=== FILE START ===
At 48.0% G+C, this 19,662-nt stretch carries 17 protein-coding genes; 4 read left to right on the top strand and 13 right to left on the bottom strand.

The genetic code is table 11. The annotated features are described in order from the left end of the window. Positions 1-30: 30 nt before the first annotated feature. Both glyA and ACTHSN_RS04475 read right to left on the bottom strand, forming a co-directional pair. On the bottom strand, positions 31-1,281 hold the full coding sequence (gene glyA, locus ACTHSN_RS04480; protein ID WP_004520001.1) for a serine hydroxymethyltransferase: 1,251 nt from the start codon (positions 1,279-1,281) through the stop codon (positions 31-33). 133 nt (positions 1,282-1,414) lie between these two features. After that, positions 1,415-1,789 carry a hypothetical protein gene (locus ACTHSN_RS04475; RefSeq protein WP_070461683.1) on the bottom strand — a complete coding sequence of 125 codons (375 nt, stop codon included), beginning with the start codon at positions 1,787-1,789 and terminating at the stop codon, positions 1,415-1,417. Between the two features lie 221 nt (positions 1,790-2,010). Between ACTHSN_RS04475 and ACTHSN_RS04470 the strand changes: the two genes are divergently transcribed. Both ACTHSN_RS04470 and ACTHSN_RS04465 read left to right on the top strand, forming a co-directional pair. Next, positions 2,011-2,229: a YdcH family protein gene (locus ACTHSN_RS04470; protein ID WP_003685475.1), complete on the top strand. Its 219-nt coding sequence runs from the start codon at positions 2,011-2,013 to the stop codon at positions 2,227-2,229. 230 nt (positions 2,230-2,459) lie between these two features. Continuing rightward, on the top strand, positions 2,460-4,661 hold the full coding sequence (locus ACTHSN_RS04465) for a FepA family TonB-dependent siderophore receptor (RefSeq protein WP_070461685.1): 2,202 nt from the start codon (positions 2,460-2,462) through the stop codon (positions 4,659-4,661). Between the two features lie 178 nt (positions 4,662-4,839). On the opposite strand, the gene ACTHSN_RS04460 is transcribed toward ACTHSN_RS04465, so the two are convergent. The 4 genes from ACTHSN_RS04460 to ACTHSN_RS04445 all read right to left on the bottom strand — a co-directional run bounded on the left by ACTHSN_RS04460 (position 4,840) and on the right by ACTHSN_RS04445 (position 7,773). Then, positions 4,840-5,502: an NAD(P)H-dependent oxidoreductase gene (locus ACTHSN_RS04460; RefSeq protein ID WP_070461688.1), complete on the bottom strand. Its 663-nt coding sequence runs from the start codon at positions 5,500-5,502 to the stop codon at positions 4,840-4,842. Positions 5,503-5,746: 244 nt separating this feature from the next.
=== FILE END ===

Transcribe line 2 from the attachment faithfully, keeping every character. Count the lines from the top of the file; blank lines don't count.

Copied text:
The genetic code is table 11. The annotated features are described in order from the left end of the window. Positions 1-30: 30 nt before the first annotated feature. Both glyA and ACTHSN_RS04475 read right to left on the bottom strand, forming a co-directional pair. On the bottom strand, positions 31-1,281 hold the full coding sequence (gene glyA, locus ACTHSN_RS04480; protein ID WP_004520001.1) for a serine hydroxymethyltransferase: 1,251 nt from the start codon (positions 1,279-1,281) through the stop codon (positions 31-33). 133 nt (positions 1,282-1,414) lie between these two features. After that, positions 1,415-1,789 carry a hypothetical protein gene (locus ACTHSN_RS04475; RefSeq protein WP_070461683.1) on the bottom strand — a complete coding sequence of 125 codons (375 nt, stop codon included), beginning with the start codon at positions 1,787-1,789 and terminating at the stop codon, positions 1,415-1,417. Between the two features lie 221 nt (positions 1,790-2,010). Between ACTHSN_RS04475 and ACTHSN_RS04470 the strand changes: the two genes are divergently transcribed. Both ACTHSN_RS04470 and ACTHSN_RS04465 read left to right on the top strand, forming a co-directional pair. Next, positions 2,011-2,229: a YdcH family protein gene (locus ACTHSN_RS04470; protein ID WP_003685475.1), complete on the top strand. Its 219-nt coding sequence runs from the start codon at positions 2,011-2,013 to the stop codon at positions 2,227-2,229. 230 nt (positions 2,230-2,459) lie between these two features. Continuing rightward, on the top strand, positions 2,460-4,661 hold the full coding sequence (locus ACTHSN_RS04465) for a FepA family TonB-dependent siderophore receptor (RefSeq protein WP_070461685.1): 2,202 nt from the start codon (positions 2,460-2,462) through the stop codon (positions 4,659-4,661). Between the two features lie 178 nt (positions 4,662-4,839). On the opposite strand, the gene ACTHSN_RS04460 is transcribed toward ACTHSN_RS04465, so the two are convergent. The 4 genes from ACTHSN_RS04460 to ACTHSN_RS04445 all read right to left on the bottom strand — a co-directional run bounded on the left by ACTHSN_RS04460 (position 4,840) and on the right by ACTHSN_RS04445 (position 7,773). Then, positions 4,840-5,502: an NAD(P)H-dependent oxidoreductase gene (locus ACTHSN_RS04460; RefSeq protein ID WP_070461688.1), complete on the bottom strand. Its 663-nt coding sequence runs from the start codon at positions 5,500-5,502 to the stop codon at positions 4,840-4,842. Positions 5,503-5,746: 244 nt separating this feature from the next.